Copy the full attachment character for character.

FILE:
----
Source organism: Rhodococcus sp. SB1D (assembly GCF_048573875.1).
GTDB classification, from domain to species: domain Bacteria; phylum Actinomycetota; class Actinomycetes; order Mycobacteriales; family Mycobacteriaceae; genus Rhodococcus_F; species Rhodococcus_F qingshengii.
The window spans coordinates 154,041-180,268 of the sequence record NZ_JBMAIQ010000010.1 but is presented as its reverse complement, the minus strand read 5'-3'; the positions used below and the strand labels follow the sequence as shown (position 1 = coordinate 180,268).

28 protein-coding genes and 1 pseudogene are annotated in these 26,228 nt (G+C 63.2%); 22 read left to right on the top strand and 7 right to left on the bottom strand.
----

Source organism: Rhodococcus sp. SB1D (assembly GCF_048573875.1).
GTDB classification, from domain to species: domain Bacteria; phylum Actinomycetota; class Actinomycetes; order Mycobacteriales; family Mycobacteriaceae; genus Rhodococcus_F; species Rhodococcus_F qingshengii.
The window spans coordinates 154,041-180,268 of the sequence record NZ_JBMAIQ010000010.1 but is presented as its reverse complement, the minus strand read 5'-3'; the positions used below and the strand labels follow the sequence as shown (position 1 = coordinate 180,268).

28 protein-coding genes and 1 pseudogene are annotated in these 26,228 nt (G+C 63.2%); 22 read left to right on the top strand and 7 right to left on the bottom strand.